Five simple steps to creating a lived vision statement

The best way to instil a sense of purpose in your stakeholders is to write a vision statement for your event and then help them to own it and share it. To do this, follow these five steps:

  1. Answer three questions to determine the value proposition of your event:
    1. What is the main purpose of the event?
    2. What type of person is this event for?
    3. What is their incentive for attending this event?
  2. Write a rough draft of your vision statement.
  3. Share the vision statement with your A-team of stakeholders for input.
  4. Write the final draft of your vision statement.
  5. Share your vision statement in all appropriate channels (website, local media, social media).

A vision statement is emotional; it’s about positive change. This is what people will connect to and that’s when it becomes a lived vision.

Health triathlon

Darryl (not his real name) belonged to a triathlon club and was tasked with organising a public triathlon.

Particular challenges

While Darryl had organised triathlons before, this was especially challenging as it was ‘tri-purpose’, which he delighted in telling people was appropriate for a triathlon club. Its purpose was:

  • Increase the number of club members
  • Raise funds for the local hospital’s oncology ward
  • Raise fitness levels of the citizens of the half dozen or so suburbs that were his target

Finding his A-team

It was obvious that this was going to be a big, complex task and that planning would take the best part of a year and involve many volunteers. Fortunately, Darryl quickly recognised a small number of community members from various stakeholder groups who were as enthusiastic as he was – so these five people became his A-team.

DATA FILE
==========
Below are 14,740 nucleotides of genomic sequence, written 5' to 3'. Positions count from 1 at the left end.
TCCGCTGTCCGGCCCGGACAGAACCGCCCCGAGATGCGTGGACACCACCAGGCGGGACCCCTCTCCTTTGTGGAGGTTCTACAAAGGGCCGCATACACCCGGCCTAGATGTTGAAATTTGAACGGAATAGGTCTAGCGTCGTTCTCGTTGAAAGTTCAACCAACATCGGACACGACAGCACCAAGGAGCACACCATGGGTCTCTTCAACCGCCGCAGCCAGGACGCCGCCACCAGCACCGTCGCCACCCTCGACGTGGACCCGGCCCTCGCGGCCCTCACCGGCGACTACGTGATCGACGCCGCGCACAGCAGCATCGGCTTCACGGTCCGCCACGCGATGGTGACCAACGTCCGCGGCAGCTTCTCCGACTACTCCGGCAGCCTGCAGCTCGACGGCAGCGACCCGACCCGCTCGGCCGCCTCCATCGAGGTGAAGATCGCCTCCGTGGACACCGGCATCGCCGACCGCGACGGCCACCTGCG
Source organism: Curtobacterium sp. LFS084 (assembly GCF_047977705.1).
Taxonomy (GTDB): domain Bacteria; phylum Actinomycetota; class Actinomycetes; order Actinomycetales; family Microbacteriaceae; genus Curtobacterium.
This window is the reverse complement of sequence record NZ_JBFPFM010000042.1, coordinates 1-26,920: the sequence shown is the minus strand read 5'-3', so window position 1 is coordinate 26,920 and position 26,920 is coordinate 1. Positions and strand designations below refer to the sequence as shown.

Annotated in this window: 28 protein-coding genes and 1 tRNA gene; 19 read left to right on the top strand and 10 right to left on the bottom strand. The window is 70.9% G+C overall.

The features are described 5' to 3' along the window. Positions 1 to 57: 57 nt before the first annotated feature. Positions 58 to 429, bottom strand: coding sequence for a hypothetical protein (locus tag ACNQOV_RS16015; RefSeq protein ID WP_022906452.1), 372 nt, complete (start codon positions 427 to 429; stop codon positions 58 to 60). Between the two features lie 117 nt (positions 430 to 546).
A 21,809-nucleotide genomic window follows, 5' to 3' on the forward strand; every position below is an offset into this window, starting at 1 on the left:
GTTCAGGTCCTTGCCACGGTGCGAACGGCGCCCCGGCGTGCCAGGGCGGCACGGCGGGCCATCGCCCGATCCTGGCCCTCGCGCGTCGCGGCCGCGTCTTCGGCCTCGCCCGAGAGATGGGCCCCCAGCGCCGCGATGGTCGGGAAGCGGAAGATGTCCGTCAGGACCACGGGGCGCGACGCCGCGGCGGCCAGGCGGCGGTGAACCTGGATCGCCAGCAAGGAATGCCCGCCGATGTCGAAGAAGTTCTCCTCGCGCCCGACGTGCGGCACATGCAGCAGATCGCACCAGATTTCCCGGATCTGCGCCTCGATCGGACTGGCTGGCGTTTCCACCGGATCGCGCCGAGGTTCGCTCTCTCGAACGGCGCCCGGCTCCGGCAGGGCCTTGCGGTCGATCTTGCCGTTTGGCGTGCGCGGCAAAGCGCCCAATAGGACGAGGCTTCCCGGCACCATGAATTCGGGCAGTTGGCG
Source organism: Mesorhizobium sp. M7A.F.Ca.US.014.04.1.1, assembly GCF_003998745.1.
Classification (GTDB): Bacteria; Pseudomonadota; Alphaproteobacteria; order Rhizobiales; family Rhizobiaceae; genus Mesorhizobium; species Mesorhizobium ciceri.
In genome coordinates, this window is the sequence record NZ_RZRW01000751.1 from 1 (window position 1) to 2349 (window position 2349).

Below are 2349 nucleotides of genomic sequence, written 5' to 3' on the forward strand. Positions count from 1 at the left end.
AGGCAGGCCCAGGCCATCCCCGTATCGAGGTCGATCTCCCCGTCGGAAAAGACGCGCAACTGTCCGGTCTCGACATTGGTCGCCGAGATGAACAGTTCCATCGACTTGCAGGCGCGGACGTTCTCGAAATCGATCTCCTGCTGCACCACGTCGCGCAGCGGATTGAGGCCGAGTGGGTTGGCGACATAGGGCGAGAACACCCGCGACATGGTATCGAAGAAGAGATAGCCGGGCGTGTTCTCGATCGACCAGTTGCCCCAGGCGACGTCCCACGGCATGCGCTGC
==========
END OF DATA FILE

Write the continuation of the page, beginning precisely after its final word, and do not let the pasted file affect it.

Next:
Writing the vision

Darryl had written vision statements before, but it was crucial this time to formulate a single vision that would be relevant to all stakeholder groups: contestants, individual clubs (swimming, running, cycling), hospital auxiliary, sponsors, volunteers, race directors, coaches, team leaders, vendors, retail outlets, council staff, police, ambulance … the list seemed endless.

He liked the idea of a lived vision that would pull everyone together to ensure that he would get the best outcome for his event without always having to communicate separately with each stakeholder group.

He drafted and redrafted many versions of a vision statement that he felt would appeal to all of these groups, then finally felt ready to share it with his A-team.

Sharing it with his A-team and beyond

After some minor revisions by the A-team, the vision statement was finalised – less than a page of their why. This became the basis of some very effective advertising, including social media, television, newspapers, leaflets and posters.

(And yes, it was hugely successful. Darryl and his A-team were immediately booked for a repeat performance the following year.)

A vision for your A-team

Feeling stuck? Writing your own vision doesn’t sound as easy as it was for Darryl? You can always schedule a consultation with the team at Eventeamwork who can assist you in developing a lived vision for your event.

If you’d like to up-level your stakeholder engagement, download our free checklist “How to manage competing stakeholder interests when running large scale events”.